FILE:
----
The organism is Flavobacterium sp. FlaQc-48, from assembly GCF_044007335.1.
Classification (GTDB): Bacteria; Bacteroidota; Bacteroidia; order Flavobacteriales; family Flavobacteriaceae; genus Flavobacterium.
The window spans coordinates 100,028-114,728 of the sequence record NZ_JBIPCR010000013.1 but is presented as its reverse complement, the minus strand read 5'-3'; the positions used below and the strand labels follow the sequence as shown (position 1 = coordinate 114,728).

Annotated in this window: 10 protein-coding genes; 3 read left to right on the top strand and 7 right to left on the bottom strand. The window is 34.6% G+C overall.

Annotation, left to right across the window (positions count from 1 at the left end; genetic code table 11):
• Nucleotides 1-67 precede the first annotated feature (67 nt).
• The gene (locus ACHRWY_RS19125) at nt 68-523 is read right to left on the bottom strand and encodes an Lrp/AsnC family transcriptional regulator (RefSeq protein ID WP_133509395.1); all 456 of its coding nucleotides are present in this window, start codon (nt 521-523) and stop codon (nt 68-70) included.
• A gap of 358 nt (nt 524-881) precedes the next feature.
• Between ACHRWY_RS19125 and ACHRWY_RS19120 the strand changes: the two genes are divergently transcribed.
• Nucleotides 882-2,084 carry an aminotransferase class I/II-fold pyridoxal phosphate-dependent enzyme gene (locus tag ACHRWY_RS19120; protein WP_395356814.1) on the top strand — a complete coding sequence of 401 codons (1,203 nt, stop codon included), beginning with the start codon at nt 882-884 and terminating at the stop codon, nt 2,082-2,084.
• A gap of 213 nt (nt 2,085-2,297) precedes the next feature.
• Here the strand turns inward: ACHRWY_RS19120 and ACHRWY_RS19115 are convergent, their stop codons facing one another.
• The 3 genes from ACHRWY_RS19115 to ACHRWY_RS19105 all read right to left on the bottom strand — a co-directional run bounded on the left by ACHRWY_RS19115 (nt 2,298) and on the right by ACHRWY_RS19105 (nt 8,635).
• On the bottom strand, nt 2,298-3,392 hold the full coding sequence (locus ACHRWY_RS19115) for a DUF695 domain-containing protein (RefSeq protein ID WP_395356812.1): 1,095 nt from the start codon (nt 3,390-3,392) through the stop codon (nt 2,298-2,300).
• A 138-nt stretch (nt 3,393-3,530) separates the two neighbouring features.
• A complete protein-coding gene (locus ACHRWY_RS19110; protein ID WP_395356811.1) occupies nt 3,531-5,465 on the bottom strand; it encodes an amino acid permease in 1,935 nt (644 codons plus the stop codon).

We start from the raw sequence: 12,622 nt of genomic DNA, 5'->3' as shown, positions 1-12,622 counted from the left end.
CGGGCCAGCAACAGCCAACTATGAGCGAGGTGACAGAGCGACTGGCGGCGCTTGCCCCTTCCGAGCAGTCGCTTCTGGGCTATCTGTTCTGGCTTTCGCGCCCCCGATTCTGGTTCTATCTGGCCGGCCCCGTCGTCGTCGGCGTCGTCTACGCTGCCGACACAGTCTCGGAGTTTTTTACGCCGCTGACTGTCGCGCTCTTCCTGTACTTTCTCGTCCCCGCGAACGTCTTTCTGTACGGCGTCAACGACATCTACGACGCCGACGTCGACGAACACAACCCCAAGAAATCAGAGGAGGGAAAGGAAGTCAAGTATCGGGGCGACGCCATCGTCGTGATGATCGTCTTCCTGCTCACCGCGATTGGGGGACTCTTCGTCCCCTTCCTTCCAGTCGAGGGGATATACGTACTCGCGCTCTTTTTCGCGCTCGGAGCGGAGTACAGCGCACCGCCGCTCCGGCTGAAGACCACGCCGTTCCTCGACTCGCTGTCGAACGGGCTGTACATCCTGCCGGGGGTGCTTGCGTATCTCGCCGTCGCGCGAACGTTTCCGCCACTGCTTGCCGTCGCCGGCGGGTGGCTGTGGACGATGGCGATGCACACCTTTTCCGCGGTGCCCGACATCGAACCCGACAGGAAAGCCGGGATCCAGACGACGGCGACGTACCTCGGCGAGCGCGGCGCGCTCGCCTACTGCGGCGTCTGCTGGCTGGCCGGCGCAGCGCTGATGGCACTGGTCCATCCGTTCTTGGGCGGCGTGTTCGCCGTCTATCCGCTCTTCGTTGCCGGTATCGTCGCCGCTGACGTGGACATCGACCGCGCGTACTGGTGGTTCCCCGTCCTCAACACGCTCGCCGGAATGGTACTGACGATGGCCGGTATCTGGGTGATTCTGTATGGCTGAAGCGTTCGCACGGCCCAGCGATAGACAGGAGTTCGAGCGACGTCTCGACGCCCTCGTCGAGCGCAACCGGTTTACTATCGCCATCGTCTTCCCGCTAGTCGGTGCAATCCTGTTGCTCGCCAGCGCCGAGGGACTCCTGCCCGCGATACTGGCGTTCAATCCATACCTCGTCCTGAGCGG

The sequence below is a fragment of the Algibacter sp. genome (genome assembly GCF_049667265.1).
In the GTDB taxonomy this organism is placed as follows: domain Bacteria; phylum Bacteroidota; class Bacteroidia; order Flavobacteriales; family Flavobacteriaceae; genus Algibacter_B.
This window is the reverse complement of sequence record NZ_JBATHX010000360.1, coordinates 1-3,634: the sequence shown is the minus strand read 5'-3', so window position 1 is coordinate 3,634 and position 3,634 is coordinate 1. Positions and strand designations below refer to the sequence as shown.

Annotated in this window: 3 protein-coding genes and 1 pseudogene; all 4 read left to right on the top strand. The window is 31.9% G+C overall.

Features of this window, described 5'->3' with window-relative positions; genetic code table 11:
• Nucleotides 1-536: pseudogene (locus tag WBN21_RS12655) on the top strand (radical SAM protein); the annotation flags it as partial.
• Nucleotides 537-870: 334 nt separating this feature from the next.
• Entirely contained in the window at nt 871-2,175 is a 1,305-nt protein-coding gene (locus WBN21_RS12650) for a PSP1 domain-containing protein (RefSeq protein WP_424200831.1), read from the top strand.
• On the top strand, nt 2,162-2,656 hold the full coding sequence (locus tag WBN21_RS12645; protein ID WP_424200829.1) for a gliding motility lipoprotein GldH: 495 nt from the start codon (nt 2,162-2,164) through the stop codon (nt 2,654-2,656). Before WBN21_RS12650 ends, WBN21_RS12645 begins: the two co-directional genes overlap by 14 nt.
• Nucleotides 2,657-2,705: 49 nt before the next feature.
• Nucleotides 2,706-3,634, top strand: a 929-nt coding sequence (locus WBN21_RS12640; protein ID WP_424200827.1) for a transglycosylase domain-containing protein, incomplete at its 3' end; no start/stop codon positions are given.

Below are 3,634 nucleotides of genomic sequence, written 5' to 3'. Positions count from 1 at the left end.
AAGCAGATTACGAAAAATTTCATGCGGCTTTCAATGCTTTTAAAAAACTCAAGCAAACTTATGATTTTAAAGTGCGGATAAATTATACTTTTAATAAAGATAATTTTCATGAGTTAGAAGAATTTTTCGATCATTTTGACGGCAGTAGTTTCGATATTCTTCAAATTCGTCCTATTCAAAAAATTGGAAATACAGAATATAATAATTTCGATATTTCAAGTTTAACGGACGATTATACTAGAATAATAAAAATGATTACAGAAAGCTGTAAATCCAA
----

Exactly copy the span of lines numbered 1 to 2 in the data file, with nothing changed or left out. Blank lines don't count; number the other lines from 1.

The organism is Flavobacterium sp. FlaQc-48, from assembly GCF_044007335.1.
Classification (GTDB): Bacteria; Bacteroidota; Bacteroidia; order Flavobacteriales; family Flavobacteriaceae; genus Flavobacterium.